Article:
That's why that would be a little bit more secure. Or you could have an online revocation server where your browser can go and check to say, is this certificate still valid? The only excuse for expiration times in certificate is that generally revocation mechanisms aren't implemented. Even though in theory, we know how to do this, apparently, it's not really widely done.

There's this great story about Verisign and Microsoft. Somebody managed to convince Verisign to issue them a certificate with the name microsoft.com, and some public key that was not Microsoft. No one knows who it was that did it. They probably weren't good guys, because it was done with a stolen credit card. They got the most secure kind of certificate, which was for code signing. Now it's Microsoft's problem, but it wasn't their fault. What they did was they issued a patch to their certificate, signed code checking thing, that specifically ignored that public key, and got that out before anyone actually tried to use that certificate.

PKI Models

As I said, this part is a little bit subtle, but I want people to understand it. These are trust models for PKI. One model is what I call the monopoly model, which is, you choose one beloved, universally trusted organization, embed their public key in everything. Everybody has to get certificates from them, permanently, because once you embed it in everything it'll be really hard to change it. It's simple to understand and implement if you're just coding things.

What's wrong with it? There's monopoly pricing, because the more widely deployed it is, the harder it will ever be to reconfigure everything so they can charge more. Getting a certificate from some remote organization will be insecure, or expensive, or both. It would be very hard to ever change the CA key, to switch to a different CA, or if that CA's private key were compromised. That one organization can impersonate everyone.

Now let's talk about what's deployed, and it's worse, it's what's in browsers, and I call it an oligarchy. They come configured today, your browser, with hundreds of trusted CA public keys. If you try to go to Bank of America, whoever you're talking to can give you a certificate signed by any of those 500 organizations, and your browser will tell you, yes, everything's fine. It does eliminate monopoly pricing but it's less secure because any of those organizations can impersonate anyone.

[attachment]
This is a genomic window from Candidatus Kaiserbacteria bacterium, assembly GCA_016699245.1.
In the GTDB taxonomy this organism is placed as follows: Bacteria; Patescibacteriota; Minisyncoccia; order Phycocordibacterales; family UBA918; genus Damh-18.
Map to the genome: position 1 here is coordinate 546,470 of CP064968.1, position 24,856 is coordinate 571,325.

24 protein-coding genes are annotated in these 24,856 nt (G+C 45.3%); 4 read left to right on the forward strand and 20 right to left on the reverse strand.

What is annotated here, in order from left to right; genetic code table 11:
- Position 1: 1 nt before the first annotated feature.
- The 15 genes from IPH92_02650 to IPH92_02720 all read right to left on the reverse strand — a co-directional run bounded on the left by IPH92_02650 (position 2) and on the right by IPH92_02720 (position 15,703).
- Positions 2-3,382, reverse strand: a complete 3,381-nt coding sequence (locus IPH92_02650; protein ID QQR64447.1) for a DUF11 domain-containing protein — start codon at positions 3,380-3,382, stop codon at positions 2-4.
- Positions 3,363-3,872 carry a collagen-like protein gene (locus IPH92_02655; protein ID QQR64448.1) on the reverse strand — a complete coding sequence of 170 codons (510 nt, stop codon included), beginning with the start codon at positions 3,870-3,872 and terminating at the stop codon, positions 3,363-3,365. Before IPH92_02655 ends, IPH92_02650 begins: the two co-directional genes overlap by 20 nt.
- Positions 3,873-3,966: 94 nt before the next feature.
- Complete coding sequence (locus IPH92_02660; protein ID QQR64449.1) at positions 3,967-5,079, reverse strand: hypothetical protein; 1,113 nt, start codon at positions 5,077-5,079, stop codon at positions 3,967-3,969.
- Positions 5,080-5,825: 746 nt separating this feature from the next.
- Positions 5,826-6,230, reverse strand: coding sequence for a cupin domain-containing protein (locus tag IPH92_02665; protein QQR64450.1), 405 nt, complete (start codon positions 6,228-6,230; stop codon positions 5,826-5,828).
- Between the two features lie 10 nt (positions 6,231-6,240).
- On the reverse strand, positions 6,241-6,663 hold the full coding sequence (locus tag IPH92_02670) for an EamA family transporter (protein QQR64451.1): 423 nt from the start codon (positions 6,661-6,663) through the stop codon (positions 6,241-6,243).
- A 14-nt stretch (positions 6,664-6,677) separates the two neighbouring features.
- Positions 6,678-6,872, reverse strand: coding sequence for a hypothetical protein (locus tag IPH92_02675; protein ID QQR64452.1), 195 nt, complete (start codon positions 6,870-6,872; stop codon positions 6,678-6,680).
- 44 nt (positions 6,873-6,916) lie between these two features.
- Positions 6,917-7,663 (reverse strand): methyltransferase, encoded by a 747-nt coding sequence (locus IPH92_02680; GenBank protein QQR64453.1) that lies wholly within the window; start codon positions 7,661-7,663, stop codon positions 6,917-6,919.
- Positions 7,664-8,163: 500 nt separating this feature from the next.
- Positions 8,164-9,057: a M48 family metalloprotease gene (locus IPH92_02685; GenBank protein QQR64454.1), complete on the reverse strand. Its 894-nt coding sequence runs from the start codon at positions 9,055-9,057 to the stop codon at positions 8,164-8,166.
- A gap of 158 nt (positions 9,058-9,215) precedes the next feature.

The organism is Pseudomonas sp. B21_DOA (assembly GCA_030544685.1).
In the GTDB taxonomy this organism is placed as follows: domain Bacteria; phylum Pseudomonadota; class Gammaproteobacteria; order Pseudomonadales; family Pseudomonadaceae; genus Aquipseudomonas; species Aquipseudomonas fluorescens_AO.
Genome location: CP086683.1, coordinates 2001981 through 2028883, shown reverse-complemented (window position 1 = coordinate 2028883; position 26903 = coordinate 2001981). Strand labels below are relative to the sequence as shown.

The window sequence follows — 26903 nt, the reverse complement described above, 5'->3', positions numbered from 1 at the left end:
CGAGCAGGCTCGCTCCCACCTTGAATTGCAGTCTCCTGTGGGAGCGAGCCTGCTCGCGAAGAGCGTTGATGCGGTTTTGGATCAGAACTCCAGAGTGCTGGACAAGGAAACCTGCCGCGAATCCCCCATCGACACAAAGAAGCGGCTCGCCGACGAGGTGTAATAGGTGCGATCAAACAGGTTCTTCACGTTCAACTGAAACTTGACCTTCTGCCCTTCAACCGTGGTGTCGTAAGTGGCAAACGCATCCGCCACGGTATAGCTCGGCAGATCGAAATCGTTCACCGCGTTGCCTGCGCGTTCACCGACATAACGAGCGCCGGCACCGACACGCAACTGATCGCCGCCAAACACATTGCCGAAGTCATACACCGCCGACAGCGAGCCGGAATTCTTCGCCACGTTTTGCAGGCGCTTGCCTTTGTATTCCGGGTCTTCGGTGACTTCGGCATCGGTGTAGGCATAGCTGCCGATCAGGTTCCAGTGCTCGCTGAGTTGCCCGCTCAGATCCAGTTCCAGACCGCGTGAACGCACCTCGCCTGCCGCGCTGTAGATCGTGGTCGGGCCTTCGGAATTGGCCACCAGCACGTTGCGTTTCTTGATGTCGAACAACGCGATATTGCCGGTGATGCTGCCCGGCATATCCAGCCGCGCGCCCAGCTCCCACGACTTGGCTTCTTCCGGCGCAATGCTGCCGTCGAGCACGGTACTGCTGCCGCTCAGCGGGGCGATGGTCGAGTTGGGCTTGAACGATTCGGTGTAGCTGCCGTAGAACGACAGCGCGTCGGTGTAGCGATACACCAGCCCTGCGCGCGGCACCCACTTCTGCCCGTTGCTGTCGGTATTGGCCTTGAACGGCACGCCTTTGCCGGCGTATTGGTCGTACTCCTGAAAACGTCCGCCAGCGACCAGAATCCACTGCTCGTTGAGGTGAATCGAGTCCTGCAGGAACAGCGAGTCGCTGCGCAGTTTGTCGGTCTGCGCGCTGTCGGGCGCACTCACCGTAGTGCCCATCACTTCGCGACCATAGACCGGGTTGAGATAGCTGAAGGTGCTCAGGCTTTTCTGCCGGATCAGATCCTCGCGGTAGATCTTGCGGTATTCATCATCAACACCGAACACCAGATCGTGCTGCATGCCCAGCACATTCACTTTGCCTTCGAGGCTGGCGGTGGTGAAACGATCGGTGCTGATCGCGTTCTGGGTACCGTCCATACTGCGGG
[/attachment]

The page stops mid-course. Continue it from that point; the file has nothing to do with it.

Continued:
This is what we use all the time. Beyond the oligarchy model, you can make it a little bit more flexible, by considering the configured CAs, they're known as trust anchors, but allow trust anchors to issue certificates for other public keys to be trusted CAs. Your browser could accept a chain of certificates. Let's say X1 is a trust anchor, and Bob the server can send a chain X1 says this is X2's key, X2 says this is X3's key, X3 says this is Bob's key.

Now we'll get to what I call the anarchy model, otherwise known as the web of trust. The user personally configures whatever trust anchors she wants, and nobody tells her who to trust. Anyone can sign a certificate for anyone else. Whenever you have a gathering of nerds, like an IETF meeting, you have a PGP key signing party with some ritual where you say who you are, and whatever, and people can sign certificates.

Then there are public databases of certificates that are both world readable and world writable, so you can donate whatever certificates you've signed. If you want to find somebody's public key, you look to see if you've configured them into your machine. If not, you try to grapple together a chain of certificates from one of your trust anchors to the name that you are looking for.

The problems with that, it's not going to scale, just too many certificates. It would be computationally too difficult to find a path, if this was the way that we did stuff on the internet, billions of certificates. Even if you can miraculously find a chain that mathematically works, why should you trust the chain? If I'm in the chain, I'm really honest, but I'm also really gullible. More or less, anyone can impersonate anyone with this model.

Now I'll talk about how I think it should work. Instead of thinking of a CA as trusted or not trusted, a CA should only be trusted for a portion of the namespace, so the name by which you know me should imply what CA you trust to certify the key. If you know me as radia.perlman.dell.com, you would assume a CA associated with dell.com would certify the key for that identity, or roadrunnermumble.socialnetworksite.com, you trust the social network site to vouch for that key.

Whether these are the same carbon-based life form is irrelevant. In order to do that, we need a hierarchical namespace and we have it, DNS. Each node in the namespace would represent a CA, or be represented by a CA. The top-down model, you assume everyone is configured with the root key, and then the root certifies .com and .com certifies xyz.com, and so forth, and you would just follow the namespace stem. Everyone would be configured with the root key. It's easy to find someone's public key, you just follow the namespace, but you still have a monopoly at the root, and the root can impersonate everyone.